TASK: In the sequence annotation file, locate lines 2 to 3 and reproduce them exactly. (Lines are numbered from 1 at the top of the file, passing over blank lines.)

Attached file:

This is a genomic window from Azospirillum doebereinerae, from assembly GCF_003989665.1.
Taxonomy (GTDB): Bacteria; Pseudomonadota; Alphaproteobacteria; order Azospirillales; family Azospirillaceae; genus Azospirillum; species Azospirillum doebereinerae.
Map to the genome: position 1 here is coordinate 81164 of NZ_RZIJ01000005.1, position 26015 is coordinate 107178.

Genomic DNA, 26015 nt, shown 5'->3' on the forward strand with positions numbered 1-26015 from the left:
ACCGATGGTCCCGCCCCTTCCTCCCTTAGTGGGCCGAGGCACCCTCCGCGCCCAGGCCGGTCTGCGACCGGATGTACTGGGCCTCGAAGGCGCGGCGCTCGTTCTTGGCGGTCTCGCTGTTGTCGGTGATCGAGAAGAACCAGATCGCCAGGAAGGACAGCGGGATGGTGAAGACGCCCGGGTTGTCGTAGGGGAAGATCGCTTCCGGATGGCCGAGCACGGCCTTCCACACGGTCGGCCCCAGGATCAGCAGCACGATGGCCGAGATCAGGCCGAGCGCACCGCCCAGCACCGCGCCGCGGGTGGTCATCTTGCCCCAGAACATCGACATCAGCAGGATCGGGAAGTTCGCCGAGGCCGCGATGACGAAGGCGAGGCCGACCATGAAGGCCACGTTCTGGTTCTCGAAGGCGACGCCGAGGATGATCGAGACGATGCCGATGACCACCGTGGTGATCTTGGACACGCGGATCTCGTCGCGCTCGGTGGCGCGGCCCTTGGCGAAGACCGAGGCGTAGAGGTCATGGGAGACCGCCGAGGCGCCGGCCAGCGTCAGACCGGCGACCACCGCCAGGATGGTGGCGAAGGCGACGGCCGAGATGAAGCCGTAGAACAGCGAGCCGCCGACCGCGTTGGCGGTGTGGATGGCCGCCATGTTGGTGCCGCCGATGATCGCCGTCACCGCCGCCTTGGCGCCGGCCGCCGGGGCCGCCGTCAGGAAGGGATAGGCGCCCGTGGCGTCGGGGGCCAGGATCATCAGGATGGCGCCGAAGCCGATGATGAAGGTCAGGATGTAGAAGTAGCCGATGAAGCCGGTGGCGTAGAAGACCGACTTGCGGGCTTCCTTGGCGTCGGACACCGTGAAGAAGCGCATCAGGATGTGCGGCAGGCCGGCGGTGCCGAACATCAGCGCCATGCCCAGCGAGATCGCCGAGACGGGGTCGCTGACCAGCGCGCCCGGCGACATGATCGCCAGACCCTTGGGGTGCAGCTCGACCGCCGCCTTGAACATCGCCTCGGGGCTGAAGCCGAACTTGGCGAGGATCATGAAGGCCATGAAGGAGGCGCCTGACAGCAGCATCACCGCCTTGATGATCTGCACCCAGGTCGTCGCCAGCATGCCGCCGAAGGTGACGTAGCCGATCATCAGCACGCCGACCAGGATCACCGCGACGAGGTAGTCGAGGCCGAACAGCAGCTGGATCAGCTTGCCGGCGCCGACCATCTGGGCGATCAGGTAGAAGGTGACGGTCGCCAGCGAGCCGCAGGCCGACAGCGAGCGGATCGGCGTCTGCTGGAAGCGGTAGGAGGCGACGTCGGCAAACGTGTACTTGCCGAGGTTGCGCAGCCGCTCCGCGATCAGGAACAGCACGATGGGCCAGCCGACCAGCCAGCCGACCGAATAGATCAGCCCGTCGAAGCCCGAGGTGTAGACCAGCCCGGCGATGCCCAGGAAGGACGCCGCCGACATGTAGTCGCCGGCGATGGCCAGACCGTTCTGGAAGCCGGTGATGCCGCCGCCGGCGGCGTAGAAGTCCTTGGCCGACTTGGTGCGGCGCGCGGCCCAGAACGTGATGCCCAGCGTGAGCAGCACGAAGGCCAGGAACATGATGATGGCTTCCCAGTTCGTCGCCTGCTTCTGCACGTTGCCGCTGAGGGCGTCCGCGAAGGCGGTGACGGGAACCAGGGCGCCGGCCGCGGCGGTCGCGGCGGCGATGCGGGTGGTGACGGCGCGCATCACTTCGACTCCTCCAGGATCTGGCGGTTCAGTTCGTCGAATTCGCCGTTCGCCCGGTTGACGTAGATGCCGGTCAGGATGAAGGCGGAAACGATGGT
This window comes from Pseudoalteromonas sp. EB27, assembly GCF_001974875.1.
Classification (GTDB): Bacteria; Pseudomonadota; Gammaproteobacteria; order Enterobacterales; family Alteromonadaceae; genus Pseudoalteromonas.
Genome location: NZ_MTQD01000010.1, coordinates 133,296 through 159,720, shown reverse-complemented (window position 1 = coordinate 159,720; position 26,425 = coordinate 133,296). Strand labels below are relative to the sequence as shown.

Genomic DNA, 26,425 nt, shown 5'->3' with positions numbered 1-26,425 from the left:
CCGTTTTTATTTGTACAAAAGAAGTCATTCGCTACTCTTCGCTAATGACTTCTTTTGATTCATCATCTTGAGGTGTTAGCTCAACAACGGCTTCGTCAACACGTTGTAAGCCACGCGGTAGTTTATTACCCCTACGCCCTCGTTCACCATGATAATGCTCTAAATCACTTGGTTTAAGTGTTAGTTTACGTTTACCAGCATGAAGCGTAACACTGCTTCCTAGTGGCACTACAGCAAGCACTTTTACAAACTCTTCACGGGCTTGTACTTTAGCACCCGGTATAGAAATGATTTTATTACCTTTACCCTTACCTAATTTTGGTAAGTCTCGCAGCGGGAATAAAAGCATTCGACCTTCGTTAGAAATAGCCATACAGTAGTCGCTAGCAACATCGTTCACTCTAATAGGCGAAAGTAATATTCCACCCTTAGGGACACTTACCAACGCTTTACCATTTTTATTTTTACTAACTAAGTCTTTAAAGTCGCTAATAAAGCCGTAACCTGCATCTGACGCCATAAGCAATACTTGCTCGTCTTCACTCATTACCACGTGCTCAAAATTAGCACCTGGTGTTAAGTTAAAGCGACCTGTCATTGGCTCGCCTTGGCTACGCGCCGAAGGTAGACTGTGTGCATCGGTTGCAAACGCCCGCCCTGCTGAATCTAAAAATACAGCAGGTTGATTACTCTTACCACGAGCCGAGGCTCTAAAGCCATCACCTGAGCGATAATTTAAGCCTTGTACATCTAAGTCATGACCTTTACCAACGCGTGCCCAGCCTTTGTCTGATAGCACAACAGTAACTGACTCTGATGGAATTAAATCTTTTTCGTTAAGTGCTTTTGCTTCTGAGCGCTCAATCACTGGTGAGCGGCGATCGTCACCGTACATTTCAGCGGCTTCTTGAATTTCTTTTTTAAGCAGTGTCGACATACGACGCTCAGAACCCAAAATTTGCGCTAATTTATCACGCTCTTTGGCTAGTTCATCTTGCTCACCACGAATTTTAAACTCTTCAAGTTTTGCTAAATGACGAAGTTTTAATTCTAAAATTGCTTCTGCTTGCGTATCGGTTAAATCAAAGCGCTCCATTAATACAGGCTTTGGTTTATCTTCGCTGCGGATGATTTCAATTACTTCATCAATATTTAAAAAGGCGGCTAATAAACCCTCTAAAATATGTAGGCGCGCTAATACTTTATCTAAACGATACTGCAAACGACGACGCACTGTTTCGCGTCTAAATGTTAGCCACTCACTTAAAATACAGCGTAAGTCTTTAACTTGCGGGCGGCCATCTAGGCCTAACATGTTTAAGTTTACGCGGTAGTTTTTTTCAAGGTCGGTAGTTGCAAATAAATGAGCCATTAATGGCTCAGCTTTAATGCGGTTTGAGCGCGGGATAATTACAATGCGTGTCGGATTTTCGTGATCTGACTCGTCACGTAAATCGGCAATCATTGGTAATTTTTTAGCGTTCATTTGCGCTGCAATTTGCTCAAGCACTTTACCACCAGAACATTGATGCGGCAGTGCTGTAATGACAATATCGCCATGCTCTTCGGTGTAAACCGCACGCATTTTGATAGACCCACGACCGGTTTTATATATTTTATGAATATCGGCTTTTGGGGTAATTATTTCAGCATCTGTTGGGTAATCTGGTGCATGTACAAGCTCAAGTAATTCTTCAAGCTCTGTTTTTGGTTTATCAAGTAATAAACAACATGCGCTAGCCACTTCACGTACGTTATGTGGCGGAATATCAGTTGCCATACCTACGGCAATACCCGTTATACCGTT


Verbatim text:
Taxonomy (GTDB): Bacteria; Pseudomonadota; Alphaproteobacteria; order Azospirillales; family Azospirillaceae; genus Azospirillum; species Azospirillum doebereinerae.
Map to the genome: position 1 here is coordinate 81164 of NZ_RZIJ01000005.1, position 26015 is coordinate 107178.